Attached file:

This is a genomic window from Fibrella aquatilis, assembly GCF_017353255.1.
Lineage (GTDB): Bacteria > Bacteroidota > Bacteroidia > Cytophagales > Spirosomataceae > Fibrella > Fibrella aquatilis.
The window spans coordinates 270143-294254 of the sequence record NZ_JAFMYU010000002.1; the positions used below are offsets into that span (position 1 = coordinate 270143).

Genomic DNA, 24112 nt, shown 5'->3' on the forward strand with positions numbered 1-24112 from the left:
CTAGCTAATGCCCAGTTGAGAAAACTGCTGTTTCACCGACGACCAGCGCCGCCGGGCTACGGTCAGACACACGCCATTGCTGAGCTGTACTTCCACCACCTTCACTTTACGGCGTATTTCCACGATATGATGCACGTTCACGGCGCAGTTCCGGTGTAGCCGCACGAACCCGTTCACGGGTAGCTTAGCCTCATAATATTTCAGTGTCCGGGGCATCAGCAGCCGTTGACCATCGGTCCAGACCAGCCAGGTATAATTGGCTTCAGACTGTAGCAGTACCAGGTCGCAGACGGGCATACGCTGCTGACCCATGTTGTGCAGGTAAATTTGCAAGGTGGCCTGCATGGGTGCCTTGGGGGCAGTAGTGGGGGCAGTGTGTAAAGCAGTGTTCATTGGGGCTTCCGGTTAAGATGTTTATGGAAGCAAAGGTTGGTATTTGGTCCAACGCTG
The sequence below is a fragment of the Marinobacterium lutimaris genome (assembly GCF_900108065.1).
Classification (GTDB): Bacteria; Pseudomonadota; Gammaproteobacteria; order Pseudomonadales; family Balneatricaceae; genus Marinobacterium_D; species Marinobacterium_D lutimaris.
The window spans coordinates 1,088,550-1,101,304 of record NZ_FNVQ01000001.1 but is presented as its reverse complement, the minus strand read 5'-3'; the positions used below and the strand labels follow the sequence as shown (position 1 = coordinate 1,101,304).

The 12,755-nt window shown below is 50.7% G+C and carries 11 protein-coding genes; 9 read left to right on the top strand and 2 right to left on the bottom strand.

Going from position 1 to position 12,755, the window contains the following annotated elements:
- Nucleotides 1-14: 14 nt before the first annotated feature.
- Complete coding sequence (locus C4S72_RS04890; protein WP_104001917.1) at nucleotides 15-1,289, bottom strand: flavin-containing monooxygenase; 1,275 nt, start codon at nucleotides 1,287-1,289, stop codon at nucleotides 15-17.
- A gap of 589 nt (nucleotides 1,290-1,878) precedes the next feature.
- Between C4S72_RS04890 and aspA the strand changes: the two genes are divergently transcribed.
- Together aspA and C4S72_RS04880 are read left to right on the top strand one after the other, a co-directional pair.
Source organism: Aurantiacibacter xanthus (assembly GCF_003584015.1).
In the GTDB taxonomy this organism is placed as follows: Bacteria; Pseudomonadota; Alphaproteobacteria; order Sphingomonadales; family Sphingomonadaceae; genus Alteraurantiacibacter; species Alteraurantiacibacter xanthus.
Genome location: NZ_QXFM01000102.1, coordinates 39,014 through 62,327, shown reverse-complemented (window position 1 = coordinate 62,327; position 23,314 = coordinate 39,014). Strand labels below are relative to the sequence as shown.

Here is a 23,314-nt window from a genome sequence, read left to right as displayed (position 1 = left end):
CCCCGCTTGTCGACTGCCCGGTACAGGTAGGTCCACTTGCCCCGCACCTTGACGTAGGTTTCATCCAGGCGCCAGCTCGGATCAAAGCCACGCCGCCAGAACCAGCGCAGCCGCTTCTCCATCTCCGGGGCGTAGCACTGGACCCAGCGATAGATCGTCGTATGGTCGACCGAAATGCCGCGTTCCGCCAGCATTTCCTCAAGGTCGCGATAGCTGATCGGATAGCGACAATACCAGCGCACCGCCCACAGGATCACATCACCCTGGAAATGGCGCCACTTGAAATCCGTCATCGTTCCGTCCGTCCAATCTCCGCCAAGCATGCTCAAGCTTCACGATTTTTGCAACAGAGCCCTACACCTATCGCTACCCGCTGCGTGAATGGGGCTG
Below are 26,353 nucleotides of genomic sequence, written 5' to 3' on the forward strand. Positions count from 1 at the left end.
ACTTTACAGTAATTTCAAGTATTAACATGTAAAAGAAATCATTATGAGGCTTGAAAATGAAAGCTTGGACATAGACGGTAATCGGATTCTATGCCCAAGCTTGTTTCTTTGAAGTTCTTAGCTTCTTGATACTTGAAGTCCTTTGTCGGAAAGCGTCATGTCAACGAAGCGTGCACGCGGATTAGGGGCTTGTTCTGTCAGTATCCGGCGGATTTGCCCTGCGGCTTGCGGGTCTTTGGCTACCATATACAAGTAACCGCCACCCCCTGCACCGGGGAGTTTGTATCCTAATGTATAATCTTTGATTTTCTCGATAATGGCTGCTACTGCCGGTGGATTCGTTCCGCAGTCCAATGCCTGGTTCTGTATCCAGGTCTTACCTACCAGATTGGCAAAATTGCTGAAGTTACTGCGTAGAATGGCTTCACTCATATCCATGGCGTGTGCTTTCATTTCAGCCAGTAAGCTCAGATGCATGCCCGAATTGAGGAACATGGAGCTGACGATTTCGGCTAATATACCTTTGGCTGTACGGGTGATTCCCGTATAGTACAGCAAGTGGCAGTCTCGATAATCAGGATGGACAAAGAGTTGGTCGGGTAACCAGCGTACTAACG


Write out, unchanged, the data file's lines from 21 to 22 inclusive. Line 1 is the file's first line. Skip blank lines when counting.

Below are 26,353 nucleotides of genomic sequence, written 5' to 3' on the forward strand. Positions count from 1 at the left end.
ACTTTACAGTAATTTCAAGTATTAACATGTAAAAGAAATCATTATGAGGCTTGAAAATGAAAGCTTGGACATAGACGGTAATCGGATTCTATGCCCAAGCTTGTTTCTTTGAAGTTCTTAGCTTCTTGATACTTGAAGTCCTTTGTCGGAAAGCGTCATGTCAACGAAGCGTGCACGCGGATTAGGGGCTTGTTCTGTCAGTATCCGGCGGATTTGCCCTGCGGCTTGCGGGTCTTTGGCTACCATATACAAGTAACCGCCACCCCCTGCACCGGGGAGTTTGTATCCTAATGTATAATCTTTGATTTTCTCGATAATGGCTGCTACTGCCGGTGGATTCGTTCCGCAGTCCAATGCCTGGTTCTGTATCCAGGTCTTACCTACCAGATTGGCAAAATTGCTGAAGTTACTGCGTAGAATGGCTTCACTCATATCCATGGCGTGTGCTTTCATTTCAGCCAGTAAGCTCAGATGCATGCCCGAATTGAGGAACATGGAGCTGACGATTTCGGCTAATATACCTTTGGCTGTACGGGTGATTCCCGTATAGTACAGCAAGTGGCAGTCTCGATAATCAGGATGGACAAAGAGTTGGTCGGGTAACCAGCGTACTAACG